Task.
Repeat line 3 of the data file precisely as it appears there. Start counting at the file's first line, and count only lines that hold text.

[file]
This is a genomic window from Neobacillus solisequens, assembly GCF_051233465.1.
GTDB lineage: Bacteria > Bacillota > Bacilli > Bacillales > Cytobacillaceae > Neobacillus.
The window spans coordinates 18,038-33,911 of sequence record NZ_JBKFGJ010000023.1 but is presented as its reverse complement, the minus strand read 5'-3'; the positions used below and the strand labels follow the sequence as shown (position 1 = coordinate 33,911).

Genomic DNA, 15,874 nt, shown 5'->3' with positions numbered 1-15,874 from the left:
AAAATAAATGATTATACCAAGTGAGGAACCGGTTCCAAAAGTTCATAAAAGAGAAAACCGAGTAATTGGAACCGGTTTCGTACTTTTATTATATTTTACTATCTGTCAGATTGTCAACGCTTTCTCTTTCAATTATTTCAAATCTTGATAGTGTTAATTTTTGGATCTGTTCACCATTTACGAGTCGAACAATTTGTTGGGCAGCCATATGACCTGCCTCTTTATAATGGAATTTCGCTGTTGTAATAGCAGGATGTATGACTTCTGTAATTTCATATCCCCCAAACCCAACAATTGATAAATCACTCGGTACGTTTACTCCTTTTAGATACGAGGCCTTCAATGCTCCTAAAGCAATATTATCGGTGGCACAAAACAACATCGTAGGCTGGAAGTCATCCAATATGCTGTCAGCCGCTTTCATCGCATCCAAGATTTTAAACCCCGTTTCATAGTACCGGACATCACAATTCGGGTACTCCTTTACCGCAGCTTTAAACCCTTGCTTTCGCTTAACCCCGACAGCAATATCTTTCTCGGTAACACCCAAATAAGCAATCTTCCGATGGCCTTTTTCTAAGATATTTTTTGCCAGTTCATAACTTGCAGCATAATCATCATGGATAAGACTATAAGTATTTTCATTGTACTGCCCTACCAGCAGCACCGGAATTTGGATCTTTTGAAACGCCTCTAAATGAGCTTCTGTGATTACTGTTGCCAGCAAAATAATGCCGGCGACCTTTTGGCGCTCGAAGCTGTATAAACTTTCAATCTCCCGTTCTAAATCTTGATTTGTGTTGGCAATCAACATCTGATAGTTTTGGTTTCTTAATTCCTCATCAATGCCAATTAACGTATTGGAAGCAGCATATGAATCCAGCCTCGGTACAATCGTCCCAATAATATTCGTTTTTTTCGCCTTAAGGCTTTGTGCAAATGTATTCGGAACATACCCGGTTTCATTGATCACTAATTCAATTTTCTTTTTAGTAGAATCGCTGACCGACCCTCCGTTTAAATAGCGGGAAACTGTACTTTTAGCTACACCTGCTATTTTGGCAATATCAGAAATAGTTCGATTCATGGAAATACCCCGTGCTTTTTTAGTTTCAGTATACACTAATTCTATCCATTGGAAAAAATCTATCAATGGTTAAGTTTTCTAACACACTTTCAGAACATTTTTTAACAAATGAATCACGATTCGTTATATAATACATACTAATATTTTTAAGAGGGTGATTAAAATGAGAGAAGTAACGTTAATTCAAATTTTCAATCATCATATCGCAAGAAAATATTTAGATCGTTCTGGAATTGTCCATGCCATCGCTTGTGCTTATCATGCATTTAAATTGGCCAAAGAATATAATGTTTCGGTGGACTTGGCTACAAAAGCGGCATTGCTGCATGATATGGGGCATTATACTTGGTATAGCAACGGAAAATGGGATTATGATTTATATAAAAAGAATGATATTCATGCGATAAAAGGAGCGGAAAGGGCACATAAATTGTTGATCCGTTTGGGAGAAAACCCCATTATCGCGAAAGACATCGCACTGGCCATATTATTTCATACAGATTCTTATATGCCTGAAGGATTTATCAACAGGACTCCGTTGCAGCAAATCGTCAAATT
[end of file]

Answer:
The window spans coordinates 18,038-33,911 of sequence record NZ_JBKFGJ010000023.1 but is presented as its reverse complement, the minus strand read 5'-3'; the positions used below and the strand labels follow the sequence as shown (position 1 = coordinate 33,911).